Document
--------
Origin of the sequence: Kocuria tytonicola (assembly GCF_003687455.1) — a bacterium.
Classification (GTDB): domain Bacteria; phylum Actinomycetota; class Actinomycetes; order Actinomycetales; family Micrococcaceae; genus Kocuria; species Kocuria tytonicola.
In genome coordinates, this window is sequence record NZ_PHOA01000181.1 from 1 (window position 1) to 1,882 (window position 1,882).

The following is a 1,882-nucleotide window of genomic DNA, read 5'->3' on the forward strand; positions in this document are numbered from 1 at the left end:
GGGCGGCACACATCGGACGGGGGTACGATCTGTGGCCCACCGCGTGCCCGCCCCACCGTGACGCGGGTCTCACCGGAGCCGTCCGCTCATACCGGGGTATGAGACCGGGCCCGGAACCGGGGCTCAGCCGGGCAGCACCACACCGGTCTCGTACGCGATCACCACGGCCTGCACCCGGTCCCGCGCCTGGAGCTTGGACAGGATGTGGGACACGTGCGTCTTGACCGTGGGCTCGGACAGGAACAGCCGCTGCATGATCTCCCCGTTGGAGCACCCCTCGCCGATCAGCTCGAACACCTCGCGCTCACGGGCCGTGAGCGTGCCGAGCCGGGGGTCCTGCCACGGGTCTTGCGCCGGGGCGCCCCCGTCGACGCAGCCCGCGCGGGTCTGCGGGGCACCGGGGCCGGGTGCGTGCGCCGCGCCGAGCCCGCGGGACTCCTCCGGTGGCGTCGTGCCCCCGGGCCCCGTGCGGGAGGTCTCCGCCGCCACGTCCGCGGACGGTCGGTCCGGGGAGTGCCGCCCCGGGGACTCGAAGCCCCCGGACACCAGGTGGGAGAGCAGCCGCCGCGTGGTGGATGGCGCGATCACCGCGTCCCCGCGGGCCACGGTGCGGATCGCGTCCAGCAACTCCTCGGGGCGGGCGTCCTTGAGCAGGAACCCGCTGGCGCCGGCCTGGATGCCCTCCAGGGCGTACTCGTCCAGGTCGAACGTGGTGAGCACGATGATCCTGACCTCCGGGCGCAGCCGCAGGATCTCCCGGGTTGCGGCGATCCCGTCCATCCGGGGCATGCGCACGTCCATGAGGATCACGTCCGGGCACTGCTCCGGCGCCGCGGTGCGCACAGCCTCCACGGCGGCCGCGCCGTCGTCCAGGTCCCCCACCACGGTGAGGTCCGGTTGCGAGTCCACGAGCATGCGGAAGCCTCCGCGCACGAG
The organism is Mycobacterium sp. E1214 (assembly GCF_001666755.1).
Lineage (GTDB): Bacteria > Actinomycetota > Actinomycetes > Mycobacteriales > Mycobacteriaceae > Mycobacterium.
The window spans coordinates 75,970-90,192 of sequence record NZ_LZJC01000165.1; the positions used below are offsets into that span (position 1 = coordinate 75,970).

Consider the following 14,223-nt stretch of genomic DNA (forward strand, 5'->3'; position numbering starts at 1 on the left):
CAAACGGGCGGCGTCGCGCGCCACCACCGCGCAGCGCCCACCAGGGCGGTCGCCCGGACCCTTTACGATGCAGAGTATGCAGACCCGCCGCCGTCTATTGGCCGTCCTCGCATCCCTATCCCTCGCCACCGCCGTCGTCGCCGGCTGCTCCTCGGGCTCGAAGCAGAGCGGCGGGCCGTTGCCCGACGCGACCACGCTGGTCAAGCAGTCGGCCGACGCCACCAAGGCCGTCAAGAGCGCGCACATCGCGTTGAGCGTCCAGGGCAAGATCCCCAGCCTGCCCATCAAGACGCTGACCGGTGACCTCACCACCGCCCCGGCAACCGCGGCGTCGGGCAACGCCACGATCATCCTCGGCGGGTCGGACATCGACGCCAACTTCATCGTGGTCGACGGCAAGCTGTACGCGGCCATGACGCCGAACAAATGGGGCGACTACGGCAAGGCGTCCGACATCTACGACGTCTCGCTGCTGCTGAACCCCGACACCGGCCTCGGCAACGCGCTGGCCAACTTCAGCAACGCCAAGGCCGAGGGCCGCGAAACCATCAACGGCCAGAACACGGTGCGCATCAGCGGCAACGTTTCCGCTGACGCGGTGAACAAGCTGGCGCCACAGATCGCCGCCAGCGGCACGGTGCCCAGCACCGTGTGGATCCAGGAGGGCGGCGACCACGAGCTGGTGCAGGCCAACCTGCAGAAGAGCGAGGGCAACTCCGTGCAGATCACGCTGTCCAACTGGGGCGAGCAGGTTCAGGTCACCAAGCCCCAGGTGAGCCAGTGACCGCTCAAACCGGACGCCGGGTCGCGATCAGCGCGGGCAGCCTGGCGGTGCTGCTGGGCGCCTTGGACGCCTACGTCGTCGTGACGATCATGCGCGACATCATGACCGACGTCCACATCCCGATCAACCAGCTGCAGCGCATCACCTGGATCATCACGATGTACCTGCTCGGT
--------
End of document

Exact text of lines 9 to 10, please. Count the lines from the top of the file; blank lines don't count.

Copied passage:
Consider the following 14,223-nt stretch of genomic DNA (forward strand, 5'->3'; position numbering starts at 1 on the left):
CAAACGGGCGGCGTCGCGCGCCACCACCGCGCAGCGCCCACCAGGGCGGTCGCCCGGACCCTTTACGATGCAGAGTATGCAGACCCGCCGCCGTCTATTGGCCGTCCTCGCATCCCTATCCCTCGCCACCGCCGTCGTCGCCGGCTGCTCCTCGGGCTCGAAGCAGAGCGGCGGGCCGTTGCCCGACGCGACCACGCTGGTCAAGCAGTCGGCCGACGCCACCAAGGCCGTCAAGAGCGCGCACATCGCGTTGAGCGTCCAGGGCAAGATCCCCAGCCTGCCCATCAAGACGCTGACCGGTGACCTCACCACCGCCCCGGCAACCGCGGCGTCGGGCAACGCCACGATCATCCTCGGCGGGTCGGACATCGACGCCAACTTCATCGTGGTCGACGGCAAGCTGTACGCGGCCATGACGCCGAACAAATGGGGCGACTACGGCAAGGCGTCCGACATCTACGACGTCTCGCTGCTGCTGAACCCCGACACCGGCCTCGGCAACGCGCTGGCCAACTTCAGCAACGCCAAGGCCGAGGGCCGCGAAACCATCAACGGCCAGAACACGGTGCGCATCAGCGGCAACGTTTCCGCTGACGCGGTGAACAAGCTGGCGCCACAGATCGCCGCCAGCGGCACGGTGCCCAGCACCGTGTGGATCCAGGAGGGCGGCGACCACGAGCTGGTGCAGGCCAACCTGCAGAAGAGCGAGGGCAACTCCGTGCAGATCACGCTGTCCAACTGGGGCGAGCAGGTTCAGGTCACCAAGCCCCAGGTGAGCCAGTGACCGCTCAAACCGGACGCCGGGTCGCGATCAGCGCGGGCAGCCTGGCGGTGCTGCTGGGCGCCTTGGACGCCTACGTCGTCGTGACGATCATGCGCGACATCATGACCGACGTCCACATCCCGATCAACCAGCTGCAGCGCATCACCTGGATCATCACGATGTACCTGCTCGGT